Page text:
By STUDY28|Violette Stepaniuk with Alena Liapko
Courtesy of Alena Liapko
Alena Liapko | watercolour with oil pastel on canvas | 36 in x 96 in (92 cm x 244 cm) | 2014
What can we learn from this work?
Alena Liapko’s semi-abstract Infinity is deceptively realistic and representational. It is a mosaic of recognizable Ottawa streetscapes, assembled in a shape of the infinity sign, or a horizontal eight.
“I love Ottawa, and I am wishing by this symbol that the place where we all live will stay beautiful and safe for everyone for as long as it is possible,” says the artist.
Infinity stands in sharp contrast to another colourful semi-abstract ‘landscape’ we have looked at. Eliane Saheurs’ Enchanted Space VI, at first glance doesn’t appear to contain any recognizable elements, forcing us to look harder in order to spot rocks or cascading water among the seemingly random patches and smudges of colour.
When looking at Liapko’s work, however, we have to put just as much effort to tune out the recognizable cityscape fragments in order to notice the abstract element – the infinity sign. The familiarity of the everyday street scene – especially for those of us living in or having visited Ottawa – creates a blind spot of sorts and helps create the illusion that Infinity is a realistic landscape.
In Infinity, like in most of Liapko’s landscapes, we see rich, deep, jewel-like colours. This rich palette is a considerable departure from the subtle, nature-inspired, watered-down, if you will, colours we are used to seeing in watercolours, and so are the night scenes.
“I often hear about how boring streets look in daylight and how everything changes with sunset,” says Liapko. “A dramatic effect of a light, show, night, and how everything changes with it. It reminds me of a theatre scene.”
Despite the unusual colour palette, there is something very familiar about Infinity, other than the familiar Ottawa sites. It is the deep blue of twilight or a moonlit sky that adds to this sense of familiarity. Other than being the colour of the night sky, it is also the colour that many of us associate with stained glass church windows.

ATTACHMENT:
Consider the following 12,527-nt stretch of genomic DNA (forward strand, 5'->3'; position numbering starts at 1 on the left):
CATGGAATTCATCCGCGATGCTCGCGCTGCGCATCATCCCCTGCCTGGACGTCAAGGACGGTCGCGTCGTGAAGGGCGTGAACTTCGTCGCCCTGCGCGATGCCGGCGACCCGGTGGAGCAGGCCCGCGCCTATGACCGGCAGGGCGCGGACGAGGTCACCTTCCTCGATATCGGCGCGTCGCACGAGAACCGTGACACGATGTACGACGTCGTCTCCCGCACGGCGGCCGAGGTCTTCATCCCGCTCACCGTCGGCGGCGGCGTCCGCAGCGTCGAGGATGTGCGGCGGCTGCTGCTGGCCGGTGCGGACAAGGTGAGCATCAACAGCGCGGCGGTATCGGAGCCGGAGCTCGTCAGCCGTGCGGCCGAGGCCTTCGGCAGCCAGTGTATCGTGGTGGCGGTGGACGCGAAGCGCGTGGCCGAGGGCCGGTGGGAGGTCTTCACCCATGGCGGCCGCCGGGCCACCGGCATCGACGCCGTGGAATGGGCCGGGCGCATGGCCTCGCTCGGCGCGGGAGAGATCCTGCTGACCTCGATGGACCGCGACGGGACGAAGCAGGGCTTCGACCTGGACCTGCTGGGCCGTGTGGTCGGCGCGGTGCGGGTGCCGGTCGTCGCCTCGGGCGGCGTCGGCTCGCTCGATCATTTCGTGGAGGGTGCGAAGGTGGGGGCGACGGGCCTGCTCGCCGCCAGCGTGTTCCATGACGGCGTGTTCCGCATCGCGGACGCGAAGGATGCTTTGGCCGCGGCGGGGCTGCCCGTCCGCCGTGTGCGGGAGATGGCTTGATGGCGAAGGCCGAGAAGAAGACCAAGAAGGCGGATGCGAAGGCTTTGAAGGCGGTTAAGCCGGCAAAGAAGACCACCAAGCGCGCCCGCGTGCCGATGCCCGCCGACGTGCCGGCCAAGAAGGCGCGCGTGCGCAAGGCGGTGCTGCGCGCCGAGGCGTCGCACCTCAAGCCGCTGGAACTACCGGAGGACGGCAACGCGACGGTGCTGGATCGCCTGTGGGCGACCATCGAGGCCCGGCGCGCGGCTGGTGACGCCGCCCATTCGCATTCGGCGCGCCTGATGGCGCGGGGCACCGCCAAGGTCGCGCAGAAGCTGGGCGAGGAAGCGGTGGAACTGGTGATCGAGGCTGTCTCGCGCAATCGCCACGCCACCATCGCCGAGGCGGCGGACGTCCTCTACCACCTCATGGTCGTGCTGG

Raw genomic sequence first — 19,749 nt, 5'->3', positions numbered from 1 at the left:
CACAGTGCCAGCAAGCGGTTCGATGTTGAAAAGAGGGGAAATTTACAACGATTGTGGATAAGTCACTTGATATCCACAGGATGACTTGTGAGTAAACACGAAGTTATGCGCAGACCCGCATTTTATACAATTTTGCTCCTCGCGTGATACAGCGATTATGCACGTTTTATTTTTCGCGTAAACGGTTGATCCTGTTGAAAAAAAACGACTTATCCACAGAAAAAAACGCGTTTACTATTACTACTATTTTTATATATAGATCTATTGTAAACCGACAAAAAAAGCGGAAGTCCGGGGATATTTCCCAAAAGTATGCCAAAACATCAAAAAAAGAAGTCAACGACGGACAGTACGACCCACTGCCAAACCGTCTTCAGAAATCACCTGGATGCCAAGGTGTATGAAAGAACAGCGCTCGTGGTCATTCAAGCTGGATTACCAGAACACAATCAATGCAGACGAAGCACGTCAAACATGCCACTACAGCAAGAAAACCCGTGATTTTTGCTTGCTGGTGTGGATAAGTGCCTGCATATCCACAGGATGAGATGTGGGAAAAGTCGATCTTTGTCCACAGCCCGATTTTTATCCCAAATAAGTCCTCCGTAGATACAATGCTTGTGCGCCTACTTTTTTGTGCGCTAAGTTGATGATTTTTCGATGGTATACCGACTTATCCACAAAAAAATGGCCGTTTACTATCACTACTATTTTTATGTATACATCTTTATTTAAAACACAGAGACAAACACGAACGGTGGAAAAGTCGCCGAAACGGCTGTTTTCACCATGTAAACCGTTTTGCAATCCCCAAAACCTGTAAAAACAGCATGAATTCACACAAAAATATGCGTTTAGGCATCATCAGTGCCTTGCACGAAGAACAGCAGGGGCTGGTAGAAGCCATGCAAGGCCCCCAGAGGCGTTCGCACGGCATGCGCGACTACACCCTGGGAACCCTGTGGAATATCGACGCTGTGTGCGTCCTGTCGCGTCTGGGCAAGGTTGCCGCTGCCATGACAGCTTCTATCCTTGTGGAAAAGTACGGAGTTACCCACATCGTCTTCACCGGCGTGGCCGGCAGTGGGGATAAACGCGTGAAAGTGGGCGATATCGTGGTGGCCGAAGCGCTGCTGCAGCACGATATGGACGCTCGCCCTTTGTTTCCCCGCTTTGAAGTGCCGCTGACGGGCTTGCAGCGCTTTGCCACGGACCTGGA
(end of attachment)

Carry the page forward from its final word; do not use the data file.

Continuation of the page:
Inspired by batik and stained glass, Liapko started experimenting with oil pastels in her youth. She now combines transparent watercolour and oil pastels to give her paintings that intense and colourful look, and to help her include a great level of detail without loosing the watercolour effect. The technique is similar to that used in creating designs on fabric.
“Watercolour is very fluid and can flow in all directions,” explains Liapko. “The ability to control it is one of the important skills. You need to be able to stop the paint flow where you want it, not allowing the paint to go where it can go. Oil pastel helps with this a little bit. The principles are like in batik where the colour doesn’t go through the drawn line. In my work it is oil pastel, in batik – beeswax.
“To reach the same effect of detailing without oil pastel, I would need to paint in a dryer manner, which would affect the end result by limiting the watercolour effects like flowing of colours and taking away some freedom of expression.”
Art is a form of dialogue between an artist and a viewer, which is very important to Liapko. By making something beautiful or ugly, funny or scary, an artist has the ability to trigger certain emotions in the viewer. Liapko creates her works with that interaction in mind.
“I would like to pass to the viewer a feeling of excitement and beauty of a place where we all live,” she says. “I’d like people to relate to what they see in my paintings because it is not just a view of an abstract beautiful city, it is Ottawa, and many of us can recognize places, where we walk every day, familiar intersections, buildings, street lights. And when people like what they see in my paintings, I am happy.”
Monday to Sunday: 9 a.m. to 10 p.m.
The artist uses oil pastel and watercolour to create illuminated landscapes of Ottawa and its surroundings. The main goal is to capture the transformation of well-known places into something unusual, characterized by unique colours, shades and reflected light.
Passionate about art since childhood, Alena Liapko graduated from Belarusian Academy of Arts, where she also taught drawing. In 2003 she moved with her husband to Canada where she became interested in watercolour and developed a technique of using transparent watercolour and oil pastel to give her paintings an intense and colourful look.
She lives near Ottawa and enjoys spending time outside with her family, an activity that inspires her vibrant landscapes of Ottawa and the Outaouais Region. Her artworks can be found in private collections in Canada, Poland, Germany, Belarus, as well as in the Art Collection of Belarusian National Gallery of Arts.
Learn more about Alena Liapko and see more examples of her work: